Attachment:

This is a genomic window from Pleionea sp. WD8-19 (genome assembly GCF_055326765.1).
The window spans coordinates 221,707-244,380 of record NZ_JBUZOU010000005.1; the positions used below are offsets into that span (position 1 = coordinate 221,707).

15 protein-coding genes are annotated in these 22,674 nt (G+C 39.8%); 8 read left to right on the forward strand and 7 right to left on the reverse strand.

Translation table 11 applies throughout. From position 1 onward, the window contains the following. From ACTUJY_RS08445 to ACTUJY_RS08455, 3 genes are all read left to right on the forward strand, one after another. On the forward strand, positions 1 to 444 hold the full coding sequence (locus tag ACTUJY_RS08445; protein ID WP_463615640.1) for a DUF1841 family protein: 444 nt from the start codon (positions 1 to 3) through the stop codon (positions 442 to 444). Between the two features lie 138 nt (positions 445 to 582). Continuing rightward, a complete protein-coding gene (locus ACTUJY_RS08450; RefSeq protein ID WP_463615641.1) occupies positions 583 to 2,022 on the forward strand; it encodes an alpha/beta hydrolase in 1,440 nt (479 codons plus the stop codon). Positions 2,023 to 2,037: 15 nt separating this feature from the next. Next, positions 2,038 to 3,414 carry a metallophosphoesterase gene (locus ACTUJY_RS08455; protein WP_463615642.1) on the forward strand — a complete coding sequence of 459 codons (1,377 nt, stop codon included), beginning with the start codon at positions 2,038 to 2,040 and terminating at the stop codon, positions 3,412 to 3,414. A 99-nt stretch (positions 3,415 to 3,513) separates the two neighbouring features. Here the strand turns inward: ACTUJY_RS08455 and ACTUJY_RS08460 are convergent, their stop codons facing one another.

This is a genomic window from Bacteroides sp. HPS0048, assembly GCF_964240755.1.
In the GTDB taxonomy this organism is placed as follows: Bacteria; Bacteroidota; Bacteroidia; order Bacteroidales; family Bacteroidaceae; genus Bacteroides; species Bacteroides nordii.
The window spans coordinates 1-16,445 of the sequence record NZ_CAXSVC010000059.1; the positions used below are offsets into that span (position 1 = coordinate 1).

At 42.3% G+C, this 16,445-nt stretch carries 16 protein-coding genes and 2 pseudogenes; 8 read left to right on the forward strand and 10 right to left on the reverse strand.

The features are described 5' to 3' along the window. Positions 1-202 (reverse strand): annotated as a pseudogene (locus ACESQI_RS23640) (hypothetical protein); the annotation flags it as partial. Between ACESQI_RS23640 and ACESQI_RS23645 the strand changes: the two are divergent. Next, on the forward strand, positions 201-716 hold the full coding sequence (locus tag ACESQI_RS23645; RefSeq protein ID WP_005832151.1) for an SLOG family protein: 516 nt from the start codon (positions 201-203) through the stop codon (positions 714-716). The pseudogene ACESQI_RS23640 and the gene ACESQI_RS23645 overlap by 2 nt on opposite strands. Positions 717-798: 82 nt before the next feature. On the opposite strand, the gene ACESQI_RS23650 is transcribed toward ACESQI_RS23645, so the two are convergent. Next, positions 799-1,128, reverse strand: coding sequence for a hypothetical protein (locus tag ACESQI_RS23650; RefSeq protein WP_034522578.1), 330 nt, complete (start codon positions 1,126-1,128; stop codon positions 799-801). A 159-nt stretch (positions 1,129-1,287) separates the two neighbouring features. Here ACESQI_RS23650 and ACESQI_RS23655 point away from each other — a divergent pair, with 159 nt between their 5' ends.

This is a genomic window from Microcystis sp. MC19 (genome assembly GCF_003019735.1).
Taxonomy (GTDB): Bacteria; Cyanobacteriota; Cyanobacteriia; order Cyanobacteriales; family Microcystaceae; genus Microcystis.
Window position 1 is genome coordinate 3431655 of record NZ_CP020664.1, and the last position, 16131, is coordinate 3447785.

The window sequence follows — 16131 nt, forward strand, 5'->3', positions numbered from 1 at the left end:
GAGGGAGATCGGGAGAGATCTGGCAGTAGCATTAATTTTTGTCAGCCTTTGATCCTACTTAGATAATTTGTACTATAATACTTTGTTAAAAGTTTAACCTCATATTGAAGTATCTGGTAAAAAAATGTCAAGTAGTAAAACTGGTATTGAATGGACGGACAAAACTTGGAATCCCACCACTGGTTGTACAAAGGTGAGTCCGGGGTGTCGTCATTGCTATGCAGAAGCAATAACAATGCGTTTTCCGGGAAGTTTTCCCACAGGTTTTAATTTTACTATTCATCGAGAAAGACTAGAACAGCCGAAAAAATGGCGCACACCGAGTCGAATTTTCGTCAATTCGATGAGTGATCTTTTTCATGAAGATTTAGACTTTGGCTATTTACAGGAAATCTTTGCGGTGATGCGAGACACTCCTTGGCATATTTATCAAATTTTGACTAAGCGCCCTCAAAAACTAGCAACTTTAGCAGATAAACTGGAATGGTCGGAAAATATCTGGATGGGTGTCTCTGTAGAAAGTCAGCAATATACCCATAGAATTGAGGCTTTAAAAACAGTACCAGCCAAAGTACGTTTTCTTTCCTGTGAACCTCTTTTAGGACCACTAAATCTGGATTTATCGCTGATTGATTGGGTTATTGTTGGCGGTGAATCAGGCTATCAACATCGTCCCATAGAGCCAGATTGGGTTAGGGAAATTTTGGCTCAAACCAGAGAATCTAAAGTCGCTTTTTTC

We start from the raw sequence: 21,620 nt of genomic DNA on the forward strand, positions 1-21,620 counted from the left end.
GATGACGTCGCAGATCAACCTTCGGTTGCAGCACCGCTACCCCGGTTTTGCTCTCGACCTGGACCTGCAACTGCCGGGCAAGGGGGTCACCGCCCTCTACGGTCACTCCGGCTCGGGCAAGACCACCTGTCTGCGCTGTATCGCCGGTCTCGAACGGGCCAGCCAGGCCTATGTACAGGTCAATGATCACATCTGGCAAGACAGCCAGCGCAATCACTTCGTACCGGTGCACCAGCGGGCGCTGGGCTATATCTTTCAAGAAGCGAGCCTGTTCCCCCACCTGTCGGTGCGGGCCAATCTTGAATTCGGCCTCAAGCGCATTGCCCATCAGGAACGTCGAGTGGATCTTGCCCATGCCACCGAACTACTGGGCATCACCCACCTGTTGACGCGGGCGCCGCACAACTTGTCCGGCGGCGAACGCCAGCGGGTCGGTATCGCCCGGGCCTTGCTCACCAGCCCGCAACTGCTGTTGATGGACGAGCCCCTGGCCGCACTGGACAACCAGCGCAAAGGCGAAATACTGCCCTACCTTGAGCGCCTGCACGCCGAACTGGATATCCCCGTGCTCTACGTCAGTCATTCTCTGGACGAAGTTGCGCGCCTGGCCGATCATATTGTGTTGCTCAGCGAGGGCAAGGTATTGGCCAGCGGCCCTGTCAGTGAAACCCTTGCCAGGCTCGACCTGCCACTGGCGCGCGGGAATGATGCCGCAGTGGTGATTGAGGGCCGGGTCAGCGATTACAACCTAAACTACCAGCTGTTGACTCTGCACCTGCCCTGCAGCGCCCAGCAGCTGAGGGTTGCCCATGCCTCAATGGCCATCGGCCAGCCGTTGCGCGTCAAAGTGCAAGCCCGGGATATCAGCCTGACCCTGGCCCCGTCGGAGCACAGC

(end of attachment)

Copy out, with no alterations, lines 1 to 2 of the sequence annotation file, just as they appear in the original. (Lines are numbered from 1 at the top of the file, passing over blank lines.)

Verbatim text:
This is a genomic window from Pleionea sp. WD8-19 (genome assembly GCF_055326765.1).
The window spans coordinates 221,707-244,380 of record NZ_JBUZOU010000005.1; the positions used below are offsets into that span (position 1 = coordinate 221,707).